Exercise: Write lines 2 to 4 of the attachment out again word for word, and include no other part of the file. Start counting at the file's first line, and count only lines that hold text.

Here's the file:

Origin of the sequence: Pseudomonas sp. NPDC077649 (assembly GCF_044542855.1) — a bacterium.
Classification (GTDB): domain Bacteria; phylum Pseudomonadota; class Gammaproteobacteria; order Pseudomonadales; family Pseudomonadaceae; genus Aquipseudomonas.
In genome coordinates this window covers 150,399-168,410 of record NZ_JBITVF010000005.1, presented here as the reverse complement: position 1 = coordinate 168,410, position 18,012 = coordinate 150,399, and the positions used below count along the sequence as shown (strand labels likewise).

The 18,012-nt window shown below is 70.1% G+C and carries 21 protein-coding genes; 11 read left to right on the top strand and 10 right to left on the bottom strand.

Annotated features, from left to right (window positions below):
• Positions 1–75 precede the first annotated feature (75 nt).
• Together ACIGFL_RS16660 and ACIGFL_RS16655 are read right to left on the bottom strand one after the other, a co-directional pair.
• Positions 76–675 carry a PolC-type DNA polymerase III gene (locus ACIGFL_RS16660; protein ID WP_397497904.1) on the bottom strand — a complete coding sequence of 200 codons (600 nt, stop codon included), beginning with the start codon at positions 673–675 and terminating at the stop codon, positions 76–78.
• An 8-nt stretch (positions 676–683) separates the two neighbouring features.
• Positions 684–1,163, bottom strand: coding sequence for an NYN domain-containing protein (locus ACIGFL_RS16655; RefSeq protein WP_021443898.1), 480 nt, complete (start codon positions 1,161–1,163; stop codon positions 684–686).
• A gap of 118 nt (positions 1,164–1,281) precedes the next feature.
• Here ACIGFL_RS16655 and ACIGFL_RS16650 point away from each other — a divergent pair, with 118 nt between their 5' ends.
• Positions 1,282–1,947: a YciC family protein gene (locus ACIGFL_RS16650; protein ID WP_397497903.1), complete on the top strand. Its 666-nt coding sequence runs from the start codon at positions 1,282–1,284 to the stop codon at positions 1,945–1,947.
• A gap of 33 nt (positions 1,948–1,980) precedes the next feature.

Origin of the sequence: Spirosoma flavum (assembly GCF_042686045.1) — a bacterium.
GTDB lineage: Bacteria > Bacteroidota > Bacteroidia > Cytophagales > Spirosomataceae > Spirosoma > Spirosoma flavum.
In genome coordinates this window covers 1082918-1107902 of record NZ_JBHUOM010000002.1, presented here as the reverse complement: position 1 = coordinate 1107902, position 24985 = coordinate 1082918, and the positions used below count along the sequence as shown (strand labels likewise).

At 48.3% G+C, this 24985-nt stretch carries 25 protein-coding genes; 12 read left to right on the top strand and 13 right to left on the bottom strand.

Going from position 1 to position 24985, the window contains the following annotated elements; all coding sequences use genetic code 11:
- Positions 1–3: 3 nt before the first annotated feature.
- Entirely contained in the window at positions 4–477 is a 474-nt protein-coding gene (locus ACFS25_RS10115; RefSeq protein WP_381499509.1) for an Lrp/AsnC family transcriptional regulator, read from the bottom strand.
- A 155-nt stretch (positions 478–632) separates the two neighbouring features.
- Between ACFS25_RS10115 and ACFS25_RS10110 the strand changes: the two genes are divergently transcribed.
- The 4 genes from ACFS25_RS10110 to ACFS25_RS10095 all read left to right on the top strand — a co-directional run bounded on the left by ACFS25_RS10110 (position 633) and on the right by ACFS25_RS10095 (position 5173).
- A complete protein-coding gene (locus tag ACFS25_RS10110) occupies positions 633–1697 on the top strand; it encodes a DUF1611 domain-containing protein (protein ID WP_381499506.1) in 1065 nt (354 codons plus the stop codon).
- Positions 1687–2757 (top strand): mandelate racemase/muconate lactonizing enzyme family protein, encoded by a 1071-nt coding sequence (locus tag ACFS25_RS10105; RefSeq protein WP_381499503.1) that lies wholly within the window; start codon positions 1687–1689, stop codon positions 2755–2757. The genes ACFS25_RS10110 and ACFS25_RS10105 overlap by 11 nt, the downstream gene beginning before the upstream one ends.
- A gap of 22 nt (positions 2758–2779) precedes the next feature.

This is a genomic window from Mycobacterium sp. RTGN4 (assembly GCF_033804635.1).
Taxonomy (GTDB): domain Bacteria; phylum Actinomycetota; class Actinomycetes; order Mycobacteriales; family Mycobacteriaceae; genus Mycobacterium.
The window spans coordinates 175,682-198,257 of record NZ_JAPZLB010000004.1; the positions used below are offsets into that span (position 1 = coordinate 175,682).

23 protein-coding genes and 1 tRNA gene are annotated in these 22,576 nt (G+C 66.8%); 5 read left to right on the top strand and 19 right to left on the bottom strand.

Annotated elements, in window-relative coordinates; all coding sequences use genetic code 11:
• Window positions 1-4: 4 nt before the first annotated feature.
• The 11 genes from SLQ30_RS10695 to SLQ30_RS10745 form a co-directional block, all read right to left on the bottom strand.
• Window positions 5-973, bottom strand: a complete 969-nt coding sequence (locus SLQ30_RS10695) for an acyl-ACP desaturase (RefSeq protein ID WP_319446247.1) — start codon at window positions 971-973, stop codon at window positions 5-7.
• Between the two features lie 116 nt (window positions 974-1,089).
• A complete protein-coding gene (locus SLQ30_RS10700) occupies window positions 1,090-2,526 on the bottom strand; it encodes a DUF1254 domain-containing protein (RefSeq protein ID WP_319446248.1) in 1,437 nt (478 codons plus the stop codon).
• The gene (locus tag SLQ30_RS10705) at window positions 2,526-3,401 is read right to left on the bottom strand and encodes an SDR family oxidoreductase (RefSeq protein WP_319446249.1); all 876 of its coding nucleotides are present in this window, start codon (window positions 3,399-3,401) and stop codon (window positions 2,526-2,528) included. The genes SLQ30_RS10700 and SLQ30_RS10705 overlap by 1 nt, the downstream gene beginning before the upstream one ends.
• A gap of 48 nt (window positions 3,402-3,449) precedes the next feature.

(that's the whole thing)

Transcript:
Classification (GTDB): domain Bacteria; phylum Pseudomonadota; class Gammaproteobacteria; order Pseudomonadales; family Pseudomonadaceae; genus Aquipseudomonas.
In genome coordinates this window covers 150,399-168,410 of record NZ_JBITVF010000005.1, presented here as the reverse complement: position 1 = coordinate 168,410, position 18,012 = coordinate 150,399, and the positions used below count along the sequence as shown (strand labels likewise).

The 18,012-nt window shown below is 70.1% G+C and carries 21 protein-coding genes; 11 read left to right on the top strand and 10 right to left on the bottom strand.